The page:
Date: 31.07.2018

 

When the studio members were trying to decide on a theme for The Festival of Making, one member suggested cotton. In Bristol and its associates spaces are housed in the last remaining buildings of The Great Western Cotton Works. Researching for the open studio has shown that there is a wealth of history and imagery around The Cotton Works, some of which has been collected below.

The Great Western Cotton Works was a huge complex of buildings that ran from Maze Street all the way to the canal. Now, only the studio building and some of the weaving sheds remain.

The studio is in the building on the furthest left of this image.

The Cotton factory was a huge employer of women and girls and during its heyday it employed around 1000 people.

There are many recorded incidents of striking workers and rebellion relating to the Cotton Works. Many of these were organised and led by women, as they predominately ran the works on its lower levels.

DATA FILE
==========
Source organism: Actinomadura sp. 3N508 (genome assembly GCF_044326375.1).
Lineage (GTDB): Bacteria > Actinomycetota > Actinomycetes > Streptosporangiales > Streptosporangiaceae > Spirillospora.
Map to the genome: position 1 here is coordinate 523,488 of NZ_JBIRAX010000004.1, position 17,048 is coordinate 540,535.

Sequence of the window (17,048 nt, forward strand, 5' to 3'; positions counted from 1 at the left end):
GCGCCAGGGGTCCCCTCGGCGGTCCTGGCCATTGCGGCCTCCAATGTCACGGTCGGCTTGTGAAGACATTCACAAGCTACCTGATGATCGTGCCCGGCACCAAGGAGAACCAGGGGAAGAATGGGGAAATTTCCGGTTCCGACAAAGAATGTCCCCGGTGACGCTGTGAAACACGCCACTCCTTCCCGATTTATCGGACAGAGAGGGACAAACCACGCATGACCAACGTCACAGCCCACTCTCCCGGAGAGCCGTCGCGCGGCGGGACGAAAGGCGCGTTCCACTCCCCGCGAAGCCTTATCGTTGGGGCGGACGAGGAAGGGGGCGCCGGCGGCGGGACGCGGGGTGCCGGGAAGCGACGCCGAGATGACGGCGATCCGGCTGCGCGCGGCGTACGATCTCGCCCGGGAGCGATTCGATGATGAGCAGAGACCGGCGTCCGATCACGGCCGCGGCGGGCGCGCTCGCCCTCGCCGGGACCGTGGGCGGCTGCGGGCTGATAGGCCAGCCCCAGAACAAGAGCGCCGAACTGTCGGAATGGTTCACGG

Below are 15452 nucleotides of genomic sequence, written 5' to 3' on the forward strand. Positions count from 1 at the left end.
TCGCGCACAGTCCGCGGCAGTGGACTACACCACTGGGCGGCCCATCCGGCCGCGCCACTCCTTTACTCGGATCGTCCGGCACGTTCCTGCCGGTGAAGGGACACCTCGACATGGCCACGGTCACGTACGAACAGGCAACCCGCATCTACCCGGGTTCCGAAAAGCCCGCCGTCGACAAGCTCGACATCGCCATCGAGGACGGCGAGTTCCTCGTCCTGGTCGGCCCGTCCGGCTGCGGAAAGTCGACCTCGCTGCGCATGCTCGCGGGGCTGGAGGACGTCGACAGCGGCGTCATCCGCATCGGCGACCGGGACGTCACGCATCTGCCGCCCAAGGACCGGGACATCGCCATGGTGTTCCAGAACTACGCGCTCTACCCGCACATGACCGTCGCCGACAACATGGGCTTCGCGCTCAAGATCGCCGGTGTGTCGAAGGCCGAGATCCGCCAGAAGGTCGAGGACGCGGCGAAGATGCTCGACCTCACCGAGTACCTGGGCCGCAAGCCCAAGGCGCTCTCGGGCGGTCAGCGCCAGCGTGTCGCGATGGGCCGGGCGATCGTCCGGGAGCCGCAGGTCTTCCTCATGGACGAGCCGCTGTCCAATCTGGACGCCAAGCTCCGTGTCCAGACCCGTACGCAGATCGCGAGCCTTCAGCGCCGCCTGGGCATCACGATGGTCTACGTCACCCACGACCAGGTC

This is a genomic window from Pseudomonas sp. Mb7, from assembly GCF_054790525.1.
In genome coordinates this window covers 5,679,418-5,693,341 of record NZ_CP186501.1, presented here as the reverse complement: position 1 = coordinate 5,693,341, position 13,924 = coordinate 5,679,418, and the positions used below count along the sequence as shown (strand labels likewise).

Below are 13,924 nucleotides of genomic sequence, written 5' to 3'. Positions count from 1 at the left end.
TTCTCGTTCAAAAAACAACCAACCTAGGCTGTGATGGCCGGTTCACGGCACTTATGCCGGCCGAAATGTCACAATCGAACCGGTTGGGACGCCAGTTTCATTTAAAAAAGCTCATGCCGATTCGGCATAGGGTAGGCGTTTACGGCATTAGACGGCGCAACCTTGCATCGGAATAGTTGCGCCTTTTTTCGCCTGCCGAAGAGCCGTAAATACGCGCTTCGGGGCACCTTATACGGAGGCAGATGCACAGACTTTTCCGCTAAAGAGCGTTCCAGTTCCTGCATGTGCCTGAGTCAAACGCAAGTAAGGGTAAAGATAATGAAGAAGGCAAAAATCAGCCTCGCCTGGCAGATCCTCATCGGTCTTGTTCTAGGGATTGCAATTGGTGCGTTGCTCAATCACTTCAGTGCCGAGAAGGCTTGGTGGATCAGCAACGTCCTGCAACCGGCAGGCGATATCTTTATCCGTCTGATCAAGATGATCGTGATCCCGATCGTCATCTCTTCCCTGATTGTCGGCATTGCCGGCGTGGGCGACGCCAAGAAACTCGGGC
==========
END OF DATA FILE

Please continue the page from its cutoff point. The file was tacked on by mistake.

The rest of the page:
The company that ran the Works suffered in the recession and stop producing cotton in 1925. The factory was kept in use through synthetics production, owned by the Western Viscose Silk Co. but finally shuttered it’s doors in 1968

A picture of the main works which was demolished around 1968.

 

References

https://api.parliament.uk/historic-hansard/commons/1890/apr/01/factory-acts-great-western-cotton-works

https://en.wikipedia.org/wiki/The_Great_Western_Cotton_Factory

http://www.historyworkshop.org.uk/the-maltreated-and-the-malcontents-working-in-the-great-western-cotton-factory-1838-1914/

https://www.grosvenorprints.com/stock_detail.php?ref=40956

https://www.mapyourbristol.org.uk/place/great-western-cotton-factory

http://humanities.uwe.ac.uk/bhr/Main/industry/4_industry.htm

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